As a state and nation, our focus this weekend has appropriately been on July 4th, the anniversary of the day that our founding fathers signed off on the world-changing Declaration of Independence. I would like to offer that July 5th should be just as significant because that is the day that the work really got started.
As your July 5th draws to a close, I hope you’ll take a moment to reflect on the work that we need to accomplish together, starting with a reset on our shared perspective.
No one can be blamed for taking a dim view of the current state of things in our country, what with ongoing social strife and a pandemic that has battered our economy and our sense of security. However, a review of history shows that our country has encountered similarly dire circumstances in the past.
If you think our nation is a little fractured now, imagine the opinions, emotions and beliefs that clashed in Independence Hall as the conversation between 13 colonies over the ratification of the Declaration advanced.
In spite of the strife, they still managed to lay the foundation for a democracy that has had no equal in the history of the world.
Our Founders possessed a valid and healthy fear of failure but also gathered with a proud willingness to compromise and find their way towards a unified outcome.
As their vision unfolded over the following centuries, through times of war and internal discord, these values proved their worth through countless trials and growing pains.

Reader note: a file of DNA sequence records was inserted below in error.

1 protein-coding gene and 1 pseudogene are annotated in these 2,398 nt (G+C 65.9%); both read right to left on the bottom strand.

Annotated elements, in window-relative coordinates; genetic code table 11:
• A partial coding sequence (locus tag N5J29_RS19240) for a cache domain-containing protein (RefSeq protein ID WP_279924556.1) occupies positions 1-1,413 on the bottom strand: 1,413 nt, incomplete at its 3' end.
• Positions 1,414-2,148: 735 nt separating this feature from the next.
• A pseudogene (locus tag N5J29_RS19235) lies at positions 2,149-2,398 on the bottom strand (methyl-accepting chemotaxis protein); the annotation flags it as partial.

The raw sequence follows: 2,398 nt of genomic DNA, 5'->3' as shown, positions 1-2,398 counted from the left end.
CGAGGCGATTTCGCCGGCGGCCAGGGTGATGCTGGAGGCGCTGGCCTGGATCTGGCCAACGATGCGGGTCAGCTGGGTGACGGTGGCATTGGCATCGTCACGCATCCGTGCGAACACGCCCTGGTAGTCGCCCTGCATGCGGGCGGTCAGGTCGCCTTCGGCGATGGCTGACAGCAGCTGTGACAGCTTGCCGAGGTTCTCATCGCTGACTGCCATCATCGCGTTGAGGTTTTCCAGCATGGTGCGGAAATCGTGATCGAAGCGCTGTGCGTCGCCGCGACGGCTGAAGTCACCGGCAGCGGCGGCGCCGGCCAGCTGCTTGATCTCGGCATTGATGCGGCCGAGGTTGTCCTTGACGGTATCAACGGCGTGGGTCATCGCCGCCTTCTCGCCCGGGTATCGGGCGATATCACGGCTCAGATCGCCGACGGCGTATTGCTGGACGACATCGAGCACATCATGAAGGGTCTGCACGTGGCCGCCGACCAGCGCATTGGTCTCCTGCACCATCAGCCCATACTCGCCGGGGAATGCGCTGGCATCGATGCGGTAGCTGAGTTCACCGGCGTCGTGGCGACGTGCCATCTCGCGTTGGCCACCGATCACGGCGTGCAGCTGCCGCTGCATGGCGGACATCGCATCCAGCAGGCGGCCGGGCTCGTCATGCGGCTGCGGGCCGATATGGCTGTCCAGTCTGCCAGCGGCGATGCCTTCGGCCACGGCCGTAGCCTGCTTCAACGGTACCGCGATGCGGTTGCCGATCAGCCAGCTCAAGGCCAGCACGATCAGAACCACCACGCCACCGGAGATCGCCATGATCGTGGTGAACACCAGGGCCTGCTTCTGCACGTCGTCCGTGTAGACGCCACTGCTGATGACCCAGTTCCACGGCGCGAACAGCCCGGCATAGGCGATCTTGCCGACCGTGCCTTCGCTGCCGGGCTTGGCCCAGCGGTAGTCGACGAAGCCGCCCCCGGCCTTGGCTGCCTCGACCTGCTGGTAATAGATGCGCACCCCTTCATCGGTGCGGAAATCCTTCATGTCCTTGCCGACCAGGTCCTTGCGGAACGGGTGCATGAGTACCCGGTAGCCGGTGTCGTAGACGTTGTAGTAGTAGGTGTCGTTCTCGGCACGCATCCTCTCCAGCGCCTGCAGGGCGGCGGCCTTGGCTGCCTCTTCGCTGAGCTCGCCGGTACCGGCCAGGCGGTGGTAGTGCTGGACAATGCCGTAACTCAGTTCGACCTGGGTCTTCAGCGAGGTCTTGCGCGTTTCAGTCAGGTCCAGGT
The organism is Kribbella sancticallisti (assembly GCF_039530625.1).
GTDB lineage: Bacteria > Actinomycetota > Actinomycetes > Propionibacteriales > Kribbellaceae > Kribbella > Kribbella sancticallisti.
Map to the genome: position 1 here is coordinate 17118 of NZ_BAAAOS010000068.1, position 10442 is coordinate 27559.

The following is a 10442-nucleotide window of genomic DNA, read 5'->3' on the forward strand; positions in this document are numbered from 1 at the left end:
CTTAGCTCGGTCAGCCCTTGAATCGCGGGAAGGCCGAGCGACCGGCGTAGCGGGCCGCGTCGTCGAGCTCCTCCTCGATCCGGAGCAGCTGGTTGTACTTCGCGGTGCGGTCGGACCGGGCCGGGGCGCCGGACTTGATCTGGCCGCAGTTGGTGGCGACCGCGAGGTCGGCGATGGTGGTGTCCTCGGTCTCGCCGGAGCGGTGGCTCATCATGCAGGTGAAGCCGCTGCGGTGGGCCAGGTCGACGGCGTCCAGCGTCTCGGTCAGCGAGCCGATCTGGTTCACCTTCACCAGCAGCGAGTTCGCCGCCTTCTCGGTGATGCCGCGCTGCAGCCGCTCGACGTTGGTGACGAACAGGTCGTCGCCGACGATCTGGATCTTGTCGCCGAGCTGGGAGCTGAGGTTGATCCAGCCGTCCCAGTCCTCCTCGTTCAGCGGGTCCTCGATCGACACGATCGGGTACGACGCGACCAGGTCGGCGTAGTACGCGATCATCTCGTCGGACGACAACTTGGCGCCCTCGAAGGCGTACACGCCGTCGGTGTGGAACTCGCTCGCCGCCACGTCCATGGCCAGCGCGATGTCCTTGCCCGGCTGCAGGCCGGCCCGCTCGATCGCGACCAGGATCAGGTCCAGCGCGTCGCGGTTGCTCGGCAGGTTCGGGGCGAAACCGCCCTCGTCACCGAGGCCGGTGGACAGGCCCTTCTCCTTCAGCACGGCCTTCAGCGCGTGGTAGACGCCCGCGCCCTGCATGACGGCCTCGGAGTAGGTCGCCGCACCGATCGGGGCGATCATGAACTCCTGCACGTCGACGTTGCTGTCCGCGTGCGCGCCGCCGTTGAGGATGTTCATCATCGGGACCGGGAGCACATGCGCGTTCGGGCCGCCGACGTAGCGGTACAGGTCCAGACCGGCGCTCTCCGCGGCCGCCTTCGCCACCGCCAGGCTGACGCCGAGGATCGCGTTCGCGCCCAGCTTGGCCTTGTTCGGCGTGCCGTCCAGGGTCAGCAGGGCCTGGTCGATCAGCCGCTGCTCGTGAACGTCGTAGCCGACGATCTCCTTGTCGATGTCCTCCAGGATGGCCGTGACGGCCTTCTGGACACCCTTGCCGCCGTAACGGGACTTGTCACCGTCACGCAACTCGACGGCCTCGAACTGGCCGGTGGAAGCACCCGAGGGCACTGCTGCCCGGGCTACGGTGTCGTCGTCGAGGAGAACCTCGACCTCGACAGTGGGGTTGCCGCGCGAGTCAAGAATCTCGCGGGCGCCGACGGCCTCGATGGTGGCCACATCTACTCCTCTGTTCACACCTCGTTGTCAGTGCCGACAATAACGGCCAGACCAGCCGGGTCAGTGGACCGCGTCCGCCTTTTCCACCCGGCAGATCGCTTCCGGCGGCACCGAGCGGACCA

As our Founders’ vision unfolded, America blossomed into a nation with no peer, but not without faults. However, as we have hewn to those essential values and the belief in the inherent worth of every individual, created equal in the eyes of God, our nation has persevered and improved.
Knowing that our nation is at its best when it reflects the values expressed in the Declaration of Independence, I was especially annoyed by the negative voices of the cancel culture saying that Independence Day should not be celebrated because, in their myopic, misinformed view, now is not a time to be proud of our country.
They could not be more tragically wrong.
When you take pride in something — your marriage, a classic car, or a fixer-upper home — you are willing to work on it, in the never ending search for improvement. no matter the next step, whether it’s a date night, a bigger engine or a fresh coat of paint, you do what it takes to make it better.
To me, July 5th is a reminder that we all have work to do as Americans. We have to listen to each other with intent. We have to vote with our conscience. We need to wear masks to protect each other from a virus that is threatening us all. We have to hold our leaders at the city, county, state and federal levels accountable for the way they spend our tax dollars.
Fortunately, history tells us that those efforts are rewarded with progress. Even in the midst of social upheaval, economic struggle and a deadly virus lurking at the door, I choose to look to the future in a spirit of optimism. I know that I, as an individual citizen, can take simple and deliberate steps to continue improving our republic. Let’s continue taking those steps together.